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The other notification – how do we DO that?

February 26, 2012

This week, we’ve been talking about the latest episode in the ongoing saga of how notifications are done in our community with spouses blathering on Facebook before official notification – as After Blast Warrior Wife calls it “grief mongering” in her piece on WIA Notification.   This is something that is not as formal as the “final notification” that we all know.

I was shocked to learn that there isn’t any set way of notifying families of wounds! And that scares me.  Many soldiers, sailors  go downrange as an IA (Individual Augmentee). My own husband is downrange with a group of people I have never met, and whose names I don’t know; and with a rear det that is remarkable for it’s complete lack of contact with families; and a FRSA who really is lacking in any type of compassion or usefulness; and no FRG or contact list.  This is not the most comforting when the news is not good.

As ABWW suggests ” No matter where you are in the deployment, call your rear-d command and contact the down range commander and/or first sergeant about this right now.”  if you are in the predeployment phase – I’d suggest bringing this up to them.  Find out how they are going to do this, will there be a chaplain or a care team available?  Will you get a phone call, or an inperson notification? Will your FRG leader know before you do, to be there for you?  Will you, as an FRG leader, be expected to be there and what support will there be for you?  There’s a lot to think about, and most people really don’t want to think about this.

ABWW also drives home another point here – and for anyone with family that is scattered and not “close” in any way – how DO you tell the parents/siblings/friends?  Talk about this with your soldier!  If (heaven forbid) you get this news, it’s going to be easier on YOU if you have worked this out and don’t have to wonder “who do I call first”.  If you can work out a phone tree with the family – all the better.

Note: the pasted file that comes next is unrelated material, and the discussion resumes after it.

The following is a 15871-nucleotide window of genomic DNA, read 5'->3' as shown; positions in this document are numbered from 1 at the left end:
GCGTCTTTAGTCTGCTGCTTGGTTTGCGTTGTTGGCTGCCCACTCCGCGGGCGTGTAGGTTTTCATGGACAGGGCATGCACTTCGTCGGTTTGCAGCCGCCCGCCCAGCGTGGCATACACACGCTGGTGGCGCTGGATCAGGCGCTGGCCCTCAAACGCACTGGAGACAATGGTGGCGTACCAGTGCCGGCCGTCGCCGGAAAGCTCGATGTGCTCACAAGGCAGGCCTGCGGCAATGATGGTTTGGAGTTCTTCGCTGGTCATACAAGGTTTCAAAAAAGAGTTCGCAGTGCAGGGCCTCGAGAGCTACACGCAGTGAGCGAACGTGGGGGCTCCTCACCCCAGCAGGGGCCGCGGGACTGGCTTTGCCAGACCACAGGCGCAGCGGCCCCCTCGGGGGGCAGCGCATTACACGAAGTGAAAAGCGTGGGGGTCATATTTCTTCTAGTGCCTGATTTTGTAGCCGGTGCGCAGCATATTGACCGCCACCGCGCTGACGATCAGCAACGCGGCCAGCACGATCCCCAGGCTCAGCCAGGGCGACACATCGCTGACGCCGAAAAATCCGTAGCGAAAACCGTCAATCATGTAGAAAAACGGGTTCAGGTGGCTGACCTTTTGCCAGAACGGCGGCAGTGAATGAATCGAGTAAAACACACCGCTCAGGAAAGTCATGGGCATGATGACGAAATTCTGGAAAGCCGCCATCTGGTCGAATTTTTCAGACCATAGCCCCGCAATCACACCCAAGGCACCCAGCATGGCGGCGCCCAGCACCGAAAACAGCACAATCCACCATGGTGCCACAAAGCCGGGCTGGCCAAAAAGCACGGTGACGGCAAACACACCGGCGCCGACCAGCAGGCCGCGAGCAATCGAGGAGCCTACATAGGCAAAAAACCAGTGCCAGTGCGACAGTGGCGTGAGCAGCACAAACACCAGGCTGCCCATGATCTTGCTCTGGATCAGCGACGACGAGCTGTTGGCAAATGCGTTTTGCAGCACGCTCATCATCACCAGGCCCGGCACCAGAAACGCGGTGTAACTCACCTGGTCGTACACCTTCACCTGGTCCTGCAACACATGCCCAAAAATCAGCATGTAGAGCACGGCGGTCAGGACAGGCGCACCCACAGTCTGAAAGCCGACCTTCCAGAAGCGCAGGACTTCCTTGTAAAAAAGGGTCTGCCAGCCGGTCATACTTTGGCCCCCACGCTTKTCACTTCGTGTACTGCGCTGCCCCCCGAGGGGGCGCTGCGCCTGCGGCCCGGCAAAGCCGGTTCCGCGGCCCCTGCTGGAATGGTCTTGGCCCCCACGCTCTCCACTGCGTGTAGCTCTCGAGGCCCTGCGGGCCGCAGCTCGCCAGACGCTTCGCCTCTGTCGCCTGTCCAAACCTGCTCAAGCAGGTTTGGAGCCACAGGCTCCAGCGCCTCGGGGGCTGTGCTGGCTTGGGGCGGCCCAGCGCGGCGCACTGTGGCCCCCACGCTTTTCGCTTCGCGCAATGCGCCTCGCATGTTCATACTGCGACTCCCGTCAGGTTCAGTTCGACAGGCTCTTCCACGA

But to piggy back on what I said yesterday – SHUT UP and wait for the notification before you blab about someone else’s news.  If your spouse tells you that Joe has been wounded, SHUT UP and make sure Joe’s wife knows before you post something on Facebook, before you text her and say I want to help.  When you KNOW for sure that she’s been told, be there.  If you are close by, BE THERE.  If you can help with taking care of the family pets, or if you can take the kids out for a little while and let the spouse have some time to figure out what’s going on, BE THERE.

ABWW gives some great tips for how to cope – go over and read.  One that I cannot emphasize enough – be prepared.  Know what you and your soldier want; get that passport in case you need to travel to Landstuhl (and no, it’s not just that they think he’s not going to make it); figure out who will be there to take care of the kids or the pets; do you have anyone you trust to pack up the house and get you signed off post?  Get everything organized and written down somewhere, so you don’t have to try to think about those things while you are in shock.

None of us want to think about our loved one being wounded.  But we’ve all talked about “anticipatory grief”.  ABWW makes it pretty clear, we need to be anticipatory in this as well.

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